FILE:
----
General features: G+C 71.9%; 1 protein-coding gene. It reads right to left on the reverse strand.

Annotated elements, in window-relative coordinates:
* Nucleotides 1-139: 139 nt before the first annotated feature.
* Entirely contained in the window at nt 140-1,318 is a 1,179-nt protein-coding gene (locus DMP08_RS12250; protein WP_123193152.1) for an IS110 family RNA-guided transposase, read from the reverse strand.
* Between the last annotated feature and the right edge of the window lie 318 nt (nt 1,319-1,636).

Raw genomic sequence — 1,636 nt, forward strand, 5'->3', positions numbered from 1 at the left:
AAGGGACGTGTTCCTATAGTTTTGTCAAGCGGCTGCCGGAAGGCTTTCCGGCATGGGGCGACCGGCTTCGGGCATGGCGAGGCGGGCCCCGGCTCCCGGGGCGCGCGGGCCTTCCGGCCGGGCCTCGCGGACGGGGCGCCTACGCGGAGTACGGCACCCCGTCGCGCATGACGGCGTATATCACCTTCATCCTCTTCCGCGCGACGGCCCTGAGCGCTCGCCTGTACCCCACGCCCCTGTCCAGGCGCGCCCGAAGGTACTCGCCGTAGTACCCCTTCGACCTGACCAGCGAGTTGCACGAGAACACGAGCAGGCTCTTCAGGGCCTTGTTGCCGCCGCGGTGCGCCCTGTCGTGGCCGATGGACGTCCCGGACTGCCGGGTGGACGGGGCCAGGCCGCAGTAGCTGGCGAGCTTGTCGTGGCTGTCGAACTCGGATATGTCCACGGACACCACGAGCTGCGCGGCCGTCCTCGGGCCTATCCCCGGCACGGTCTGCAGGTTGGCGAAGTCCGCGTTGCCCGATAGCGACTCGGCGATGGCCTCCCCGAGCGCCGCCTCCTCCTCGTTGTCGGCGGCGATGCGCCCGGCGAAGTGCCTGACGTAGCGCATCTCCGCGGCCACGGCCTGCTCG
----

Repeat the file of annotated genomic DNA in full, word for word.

General features: G+C 71.9%; 1 protein-coding gene. It reads right to left on the reverse strand.

Annotated elements, in window-relative coordinates:
* Nucleotides 1-139: 139 nt before the first annotated feature.
* Entirely contained in the window at nt 140-1,318 is a 1,179-nt protein-coding gene (locus DMP08_RS12250; protein WP_123193152.1) for an IS110 family RNA-guided transposase, read from the reverse strand.
* Between the last annotated feature and the right edge of the window lie 318 nt (nt 1,319-1,636).

Raw genomic sequence — 1,636 nt, forward strand, 5'->3', positions numbered from 1 at the left:
AAGGGACGTGTTCCTATAGTTTTGTCAAGCGGCTGCCGGAAGGCTTTCCGGCATGGGGCGACCGGCTTCGGGCATGGCGAGGCGGGCCCCGGCTCCCGGGGCGCGCGGGCCTTCCGGCCGGGCCTCGCGGACGGGGCGCCTACGCGGAGTACGGCACCCCGTCGCGCATGACGGCGTATATCACCTTCATCCTCTTCCGCGCGACGGCCCTGAGCGCTCGCCTGTACCCCACGCCCCTGTCCAGGCGCGCCCGAAGGTACTCGCCGTAGTACCCCTTCGACCTGACCAGCGAGTTGCACGAGAACACGAGCAGGCTCTTCAGGGCCTTGTTGCCGCCGCGGTGCGCCCTGTCGTGGCCGATGGACGTCCCGGACTGCCGGGTGGACGGGGCCAGGCCGCAGTAGCTGGCGAGCTTGTCGTGGCTGTCGAACTCGGATATGTCCACGGACACCACGAGCTGCGCGGCCGTCCTCGGGCCTATCCCCGGCACGGTCTGCAGGTTGGCGAAGTCCGCGTTGCCCGATAGCGACTCGGCGATGGCCTCCCCGAGCGCCGCCTCCTCCTCGTTGTCGGCGGCGATGCGCCCGGCGAAGTGCCTGACGTAGCGCATCTCCGCGGCCACGGCCTGCTCG